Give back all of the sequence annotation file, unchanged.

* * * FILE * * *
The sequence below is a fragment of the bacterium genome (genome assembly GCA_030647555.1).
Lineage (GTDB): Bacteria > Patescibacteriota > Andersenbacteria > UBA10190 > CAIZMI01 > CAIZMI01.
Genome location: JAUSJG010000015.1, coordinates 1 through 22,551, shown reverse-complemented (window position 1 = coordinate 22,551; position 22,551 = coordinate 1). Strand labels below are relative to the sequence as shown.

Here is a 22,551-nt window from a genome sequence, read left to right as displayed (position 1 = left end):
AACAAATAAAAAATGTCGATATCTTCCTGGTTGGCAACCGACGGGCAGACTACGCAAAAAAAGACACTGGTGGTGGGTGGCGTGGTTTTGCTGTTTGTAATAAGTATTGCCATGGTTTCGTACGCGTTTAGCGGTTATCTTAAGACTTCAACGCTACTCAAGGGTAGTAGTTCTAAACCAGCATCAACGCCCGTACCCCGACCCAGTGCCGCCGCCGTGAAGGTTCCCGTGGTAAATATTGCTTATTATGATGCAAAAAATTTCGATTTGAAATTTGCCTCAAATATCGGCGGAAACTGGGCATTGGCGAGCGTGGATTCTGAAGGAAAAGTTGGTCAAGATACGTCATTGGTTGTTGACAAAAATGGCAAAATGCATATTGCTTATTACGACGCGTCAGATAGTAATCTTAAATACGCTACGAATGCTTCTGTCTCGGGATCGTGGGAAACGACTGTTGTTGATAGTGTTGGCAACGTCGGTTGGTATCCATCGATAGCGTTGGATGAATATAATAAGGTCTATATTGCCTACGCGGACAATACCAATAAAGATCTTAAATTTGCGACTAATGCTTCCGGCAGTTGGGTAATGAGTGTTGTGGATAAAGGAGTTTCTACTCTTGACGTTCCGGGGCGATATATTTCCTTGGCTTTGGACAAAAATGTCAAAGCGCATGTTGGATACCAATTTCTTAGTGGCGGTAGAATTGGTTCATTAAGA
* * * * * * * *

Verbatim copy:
The sequence below is a fragment of the bacterium genome (genome assembly GCA_030647555.1).
Lineage (GTDB): Bacteria > Patescibacteriota > Andersenbacteria > UBA10190 > CAIZMI01 > CAIZMI01.
Genome location: JAUSJG010000015.1, coordinates 1 through 22,551, shown reverse-complemented (window position 1 = coordinate 22,551; position 22,551 = coordinate 1). Strand labels below are relative to the sequence as shown.

Here is a 22,551-nt window from a genome sequence, read left to right as displayed (position 1 = left end):
AACAAATAAAAAATGTCGATATCTTCCTGGTTGGCAACCGACGGGCAGACTACGCAAAAAAAGACACTGGTGGTGGGTGGCGTGGTTTTGCTGTTTGTAATAAGTATTGCCATGGTTTCGTACGCGTTTAGCGGTTATCTTAAGACTTCAACGCTACTCAAGGGTAGTAGTTCTAAACCAGCATCAACGCCCGTACCCCGACCCAGTGCCGCCGCCGTGAAGGTTCCCGTGGTAAATATTGCTTATTATGATGCAAAAAATTTCGATTTGAAATTTGCCTCAAATATCGGCGGAAACTGGGCATTGGCGAGCGTGGATTCTGAAGGAAAAGTTGGTCAAGATACGTCATTGGTTGTTGACAAAAATGGCAAAATGCATATTGCTTATTACGACGCGTCAGATAGTAATCTTAAATACGCTACGAATGCTTCTGTCTCGGGATCGTGGGAAACGACTGTTGTTGATAGTGTTGGCAACGTCGGTTGGTATCCATCGATAGCGTTGGATGAATATAATAAGGTCTATATTGCCTACGCGGACAATACCAATAAAGATCTTAAATTTGCGACTAATGCTTCCGGCAGTTGGGTAATGAGTGTTGTGGATAAAGGAGTTTCTACTCTTGACGTTCCGGGGCGATATATTTCCTTGGCTTTGGACAAAAATGTCAAAGCGCATGTTGGATACCAATTTCTTAGTGGCGGTAGAATTGGTTCATTAAGA